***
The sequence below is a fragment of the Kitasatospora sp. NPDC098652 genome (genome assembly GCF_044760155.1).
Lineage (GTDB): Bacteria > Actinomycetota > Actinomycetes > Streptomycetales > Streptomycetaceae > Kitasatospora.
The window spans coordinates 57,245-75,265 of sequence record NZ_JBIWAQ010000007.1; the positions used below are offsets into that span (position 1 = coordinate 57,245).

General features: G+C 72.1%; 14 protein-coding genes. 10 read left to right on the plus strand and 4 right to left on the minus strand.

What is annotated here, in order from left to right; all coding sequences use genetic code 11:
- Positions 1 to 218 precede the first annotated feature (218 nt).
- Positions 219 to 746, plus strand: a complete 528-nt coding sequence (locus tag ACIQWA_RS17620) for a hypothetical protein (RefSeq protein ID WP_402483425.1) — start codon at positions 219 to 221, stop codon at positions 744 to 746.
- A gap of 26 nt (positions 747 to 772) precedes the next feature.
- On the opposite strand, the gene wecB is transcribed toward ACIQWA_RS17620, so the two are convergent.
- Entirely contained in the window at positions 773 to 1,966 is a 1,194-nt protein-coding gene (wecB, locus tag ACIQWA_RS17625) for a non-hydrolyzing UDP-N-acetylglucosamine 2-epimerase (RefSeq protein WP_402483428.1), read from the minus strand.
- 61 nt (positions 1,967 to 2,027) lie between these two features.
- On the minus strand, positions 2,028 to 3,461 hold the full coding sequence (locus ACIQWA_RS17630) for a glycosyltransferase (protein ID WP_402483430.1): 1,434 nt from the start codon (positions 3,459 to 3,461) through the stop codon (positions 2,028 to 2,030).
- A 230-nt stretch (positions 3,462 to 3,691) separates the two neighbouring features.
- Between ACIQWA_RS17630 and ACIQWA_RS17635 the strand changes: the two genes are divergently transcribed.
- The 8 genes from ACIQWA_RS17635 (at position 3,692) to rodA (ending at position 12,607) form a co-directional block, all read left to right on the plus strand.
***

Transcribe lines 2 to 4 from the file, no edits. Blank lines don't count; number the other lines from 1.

Lineage (GTDB): Bacteria > Actinomycetota > Actinomycetes > Streptomycetales > Streptomycetaceae > Kitasatospora.
The window spans coordinates 57,245-75,265 of sequence record NZ_JBIWAQ010000007.1; the positions used below are offsets into that span (position 1 = coordinate 57,245).

General features: G+C 72.1%; 14 protein-coding genes. 10 read left to right on the plus strand and 4 right to left on the minus strand.